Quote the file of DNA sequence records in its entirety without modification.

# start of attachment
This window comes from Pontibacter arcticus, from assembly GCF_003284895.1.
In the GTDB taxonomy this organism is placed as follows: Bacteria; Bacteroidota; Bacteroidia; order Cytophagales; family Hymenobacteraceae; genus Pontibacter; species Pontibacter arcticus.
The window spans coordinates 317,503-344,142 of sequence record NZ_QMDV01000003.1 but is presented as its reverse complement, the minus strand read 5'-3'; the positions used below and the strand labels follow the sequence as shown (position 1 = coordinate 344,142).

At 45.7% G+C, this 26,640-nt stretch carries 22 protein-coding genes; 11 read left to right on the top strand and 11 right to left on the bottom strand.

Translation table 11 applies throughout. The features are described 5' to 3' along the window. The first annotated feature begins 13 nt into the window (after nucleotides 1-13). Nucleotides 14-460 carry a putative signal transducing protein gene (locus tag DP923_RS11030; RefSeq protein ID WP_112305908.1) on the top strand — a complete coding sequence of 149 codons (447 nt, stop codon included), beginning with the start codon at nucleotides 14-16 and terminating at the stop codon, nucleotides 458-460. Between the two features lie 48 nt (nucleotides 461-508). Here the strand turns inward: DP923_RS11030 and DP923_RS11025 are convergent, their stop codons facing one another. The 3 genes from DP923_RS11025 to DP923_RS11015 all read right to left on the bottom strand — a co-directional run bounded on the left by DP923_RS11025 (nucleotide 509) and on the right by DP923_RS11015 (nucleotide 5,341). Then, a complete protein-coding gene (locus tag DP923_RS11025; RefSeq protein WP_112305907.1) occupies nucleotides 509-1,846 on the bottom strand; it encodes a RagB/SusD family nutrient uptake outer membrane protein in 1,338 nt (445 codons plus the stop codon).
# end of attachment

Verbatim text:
This window comes from Pontibacter arcticus, from assembly GCF_003284895.1.
In the GTDB taxonomy this organism is placed as follows: Bacteria; Bacteroidota; Bacteroidia; order Cytophagales; family Hymenobacteraceae; genus Pontibacter; species Pontibacter arcticus.
The window spans coordinates 317,503-344,142 of sequence record NZ_QMDV01000003.1 but is presented as its reverse complement, the minus strand read 5'-3'; the positions used below and the strand labels follow the sequence as shown (position 1 = coordinate 344,142).

At 45.7% G+C, this 26,640-nt stretch carries 22 protein-coding genes; 11 read left to right on the top strand and 11 right to left on the bottom strand.

Translation table 11 applies throughout. The features are described 5' to 3' along the window. The first annotated feature begins 13 nt into the window (after nucleotides 1-13). Nucleotides 14-460 carry a putative signal transducing protein gene (locus tag DP923_RS11030; RefSeq protein ID WP_112305908.1) on the top strand — a complete coding sequence of 149 codons (447 nt, stop codon included), beginning with the start codon at nucleotides 14-16 and terminating at the stop codon, nucleotides 458-460. Between the two features lie 48 nt (nucleotides 461-508). Here the strand turns inward: DP923_RS11030 and DP923_RS11025 are convergent, their stop codons facing one another. The 3 genes from DP923_RS11025 to DP923_RS11015 all read right to left on the bottom strand — a co-directional run bounded on the left by DP923_RS11025 (nucleotide 509) and on the right by DP923_RS11015 (nucleotide 5,341). Then, a complete protein-coding gene (locus tag DP923_RS11025; RefSeq protein WP_112305907.1) occupies nucleotides 509-1,846 on the bottom strand; it encodes a RagB/SusD family nutrient uptake outer membrane protein in 1,338 nt (445 codons plus the stop codon).